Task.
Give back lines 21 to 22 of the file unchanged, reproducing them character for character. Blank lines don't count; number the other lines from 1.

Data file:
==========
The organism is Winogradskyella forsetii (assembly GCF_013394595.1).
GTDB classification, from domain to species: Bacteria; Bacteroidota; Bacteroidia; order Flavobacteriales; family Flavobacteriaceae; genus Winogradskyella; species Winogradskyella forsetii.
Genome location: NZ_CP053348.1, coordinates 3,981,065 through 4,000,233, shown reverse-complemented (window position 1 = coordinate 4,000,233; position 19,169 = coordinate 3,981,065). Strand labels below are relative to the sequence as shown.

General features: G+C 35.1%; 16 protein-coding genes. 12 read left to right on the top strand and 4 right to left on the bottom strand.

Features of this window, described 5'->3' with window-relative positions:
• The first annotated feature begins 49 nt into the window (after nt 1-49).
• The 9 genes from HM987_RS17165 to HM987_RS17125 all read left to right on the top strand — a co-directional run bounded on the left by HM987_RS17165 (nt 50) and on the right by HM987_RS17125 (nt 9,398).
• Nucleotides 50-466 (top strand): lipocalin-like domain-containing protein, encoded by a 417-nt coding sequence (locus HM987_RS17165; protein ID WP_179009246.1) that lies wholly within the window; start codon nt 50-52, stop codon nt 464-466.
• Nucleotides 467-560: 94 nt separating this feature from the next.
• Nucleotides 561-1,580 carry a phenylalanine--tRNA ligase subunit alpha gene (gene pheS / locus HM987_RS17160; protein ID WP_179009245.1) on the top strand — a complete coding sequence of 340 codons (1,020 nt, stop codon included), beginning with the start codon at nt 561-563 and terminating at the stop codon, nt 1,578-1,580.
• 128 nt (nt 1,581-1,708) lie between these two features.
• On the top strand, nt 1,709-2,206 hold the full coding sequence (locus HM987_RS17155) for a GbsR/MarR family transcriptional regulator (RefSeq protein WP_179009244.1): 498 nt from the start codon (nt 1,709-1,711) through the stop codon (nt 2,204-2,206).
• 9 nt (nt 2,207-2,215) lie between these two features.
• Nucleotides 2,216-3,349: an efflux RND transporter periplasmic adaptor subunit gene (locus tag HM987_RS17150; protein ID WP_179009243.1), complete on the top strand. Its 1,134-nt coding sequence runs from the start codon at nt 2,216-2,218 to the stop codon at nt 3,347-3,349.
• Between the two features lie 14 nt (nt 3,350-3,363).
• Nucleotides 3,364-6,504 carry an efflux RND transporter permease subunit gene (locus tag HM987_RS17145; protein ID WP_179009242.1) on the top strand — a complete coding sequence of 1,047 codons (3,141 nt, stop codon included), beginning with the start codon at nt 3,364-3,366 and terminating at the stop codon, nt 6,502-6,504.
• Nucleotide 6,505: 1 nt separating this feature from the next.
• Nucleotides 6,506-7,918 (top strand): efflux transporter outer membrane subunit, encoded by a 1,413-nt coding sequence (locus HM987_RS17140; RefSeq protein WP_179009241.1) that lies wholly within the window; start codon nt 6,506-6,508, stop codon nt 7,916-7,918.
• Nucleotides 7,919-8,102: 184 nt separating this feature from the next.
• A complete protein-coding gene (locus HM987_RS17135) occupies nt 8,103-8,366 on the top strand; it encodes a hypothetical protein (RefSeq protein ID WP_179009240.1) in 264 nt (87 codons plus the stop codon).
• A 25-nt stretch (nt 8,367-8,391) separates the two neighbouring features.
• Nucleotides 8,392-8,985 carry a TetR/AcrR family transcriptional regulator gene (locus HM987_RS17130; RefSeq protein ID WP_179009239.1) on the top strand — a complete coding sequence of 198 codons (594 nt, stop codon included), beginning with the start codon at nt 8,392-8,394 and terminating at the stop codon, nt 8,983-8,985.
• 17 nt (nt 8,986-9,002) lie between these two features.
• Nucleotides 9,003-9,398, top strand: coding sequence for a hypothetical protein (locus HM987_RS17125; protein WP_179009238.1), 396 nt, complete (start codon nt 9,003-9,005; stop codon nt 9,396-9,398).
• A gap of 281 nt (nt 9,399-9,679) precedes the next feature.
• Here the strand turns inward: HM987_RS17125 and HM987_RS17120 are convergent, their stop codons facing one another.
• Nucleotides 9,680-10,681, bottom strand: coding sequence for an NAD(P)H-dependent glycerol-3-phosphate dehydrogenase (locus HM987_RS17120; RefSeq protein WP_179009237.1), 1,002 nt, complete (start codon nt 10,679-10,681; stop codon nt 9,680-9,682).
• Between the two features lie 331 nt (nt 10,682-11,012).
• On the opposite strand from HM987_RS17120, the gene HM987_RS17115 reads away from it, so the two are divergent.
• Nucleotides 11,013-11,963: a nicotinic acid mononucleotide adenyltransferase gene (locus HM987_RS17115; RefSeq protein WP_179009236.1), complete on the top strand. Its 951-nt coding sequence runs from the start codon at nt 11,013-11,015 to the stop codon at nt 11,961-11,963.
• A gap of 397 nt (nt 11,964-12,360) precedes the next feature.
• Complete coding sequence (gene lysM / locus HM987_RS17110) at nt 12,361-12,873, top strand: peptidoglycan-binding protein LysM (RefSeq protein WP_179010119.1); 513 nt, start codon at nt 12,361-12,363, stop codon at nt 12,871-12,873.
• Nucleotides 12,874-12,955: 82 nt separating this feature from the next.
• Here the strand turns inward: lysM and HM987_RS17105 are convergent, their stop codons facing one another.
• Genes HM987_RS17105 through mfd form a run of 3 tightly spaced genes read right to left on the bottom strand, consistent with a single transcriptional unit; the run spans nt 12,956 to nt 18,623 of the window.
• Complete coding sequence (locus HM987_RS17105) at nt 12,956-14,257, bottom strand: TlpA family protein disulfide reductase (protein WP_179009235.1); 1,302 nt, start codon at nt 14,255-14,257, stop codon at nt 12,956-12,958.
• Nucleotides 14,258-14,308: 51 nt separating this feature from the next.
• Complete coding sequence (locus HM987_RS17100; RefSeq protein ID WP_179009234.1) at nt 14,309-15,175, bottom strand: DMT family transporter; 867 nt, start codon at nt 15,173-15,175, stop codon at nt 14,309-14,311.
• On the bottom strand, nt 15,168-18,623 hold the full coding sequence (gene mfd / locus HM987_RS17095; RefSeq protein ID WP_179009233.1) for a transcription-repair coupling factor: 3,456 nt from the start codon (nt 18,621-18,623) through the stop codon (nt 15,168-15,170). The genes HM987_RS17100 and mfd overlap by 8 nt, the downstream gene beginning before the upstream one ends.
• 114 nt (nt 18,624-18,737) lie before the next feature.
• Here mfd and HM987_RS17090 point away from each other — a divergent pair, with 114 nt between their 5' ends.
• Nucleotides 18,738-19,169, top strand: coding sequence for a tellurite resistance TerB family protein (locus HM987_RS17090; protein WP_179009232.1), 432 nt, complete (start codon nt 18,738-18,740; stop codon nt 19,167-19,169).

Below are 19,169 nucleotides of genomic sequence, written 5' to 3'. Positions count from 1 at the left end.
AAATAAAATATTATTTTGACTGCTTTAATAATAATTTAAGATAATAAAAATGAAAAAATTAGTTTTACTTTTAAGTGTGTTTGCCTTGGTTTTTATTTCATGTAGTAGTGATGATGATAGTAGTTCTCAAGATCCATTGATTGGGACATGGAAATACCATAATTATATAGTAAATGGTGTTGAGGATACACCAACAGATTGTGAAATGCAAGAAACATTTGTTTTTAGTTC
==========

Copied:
• A 25-nt stretch (nt 8,367-8,391) separates the two neighbouring features.
• Nucleotides 8,392-8,985 carry a TetR/AcrR family transcriptional regulator gene (locus HM987_RS17130; RefSeq protein ID WP_179009239.1) on the top strand — a complete coding sequence of 198 codons (594 nt, stop codon included), beginning with the start codon at nt 8,392-8,394 and terminating at the stop codon, nt 8,983-8,985.